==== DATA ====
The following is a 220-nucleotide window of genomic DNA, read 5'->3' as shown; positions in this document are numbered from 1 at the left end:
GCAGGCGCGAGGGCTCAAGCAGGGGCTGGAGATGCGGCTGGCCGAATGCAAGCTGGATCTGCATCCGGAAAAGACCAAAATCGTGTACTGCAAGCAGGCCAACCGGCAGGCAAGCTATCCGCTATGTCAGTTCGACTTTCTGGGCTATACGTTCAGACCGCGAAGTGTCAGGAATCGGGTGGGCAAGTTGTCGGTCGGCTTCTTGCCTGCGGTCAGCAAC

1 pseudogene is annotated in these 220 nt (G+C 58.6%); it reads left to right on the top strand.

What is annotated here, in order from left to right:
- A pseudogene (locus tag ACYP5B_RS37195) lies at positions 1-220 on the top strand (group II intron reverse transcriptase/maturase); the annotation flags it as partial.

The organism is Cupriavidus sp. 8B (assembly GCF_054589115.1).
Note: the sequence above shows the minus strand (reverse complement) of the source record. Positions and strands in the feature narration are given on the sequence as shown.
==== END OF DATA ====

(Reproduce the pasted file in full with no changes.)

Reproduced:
The following is a 220-nucleotide window of genomic DNA, read 5'->3' as shown; positions in this document are numbered from 1 at the left end:
GCAGGCGCGAGGGCTCAAGCAGGGGCTGGAGATGCGGCTGGCCGAATGCAAGCTGGATCTGCATCCGGAAAAGACCAAAATCGTGTACTGCAAGCAGGCCAACCGGCAGGCAAGCTATCCGCTATGTCAGTTCGACTTTCTGGGCTATACGTTCAGACCGCGAAGTGTCAGGAATCGGGTGGGCAAGTTGTCGGTCGGCTTCTTGCCTGCGGTCAGCAAC

1 pseudogene is annotated in these 220 nt (G+C 58.6%); it reads left to right on the top strand.

What is annotated here, in order from left to right:
- A pseudogene (locus tag ACYP5B_RS37195) lies at positions 1-220 on the top strand (group II intron reverse transcriptase/maturase); the annotation flags it as partial.

The organism is Cupriavidus sp. 8B (assembly GCF_054589115.1).
Note: the sequence above shows the minus strand (reverse complement) of the source record. Positions and strands in the feature narration are given on the sequence as shown.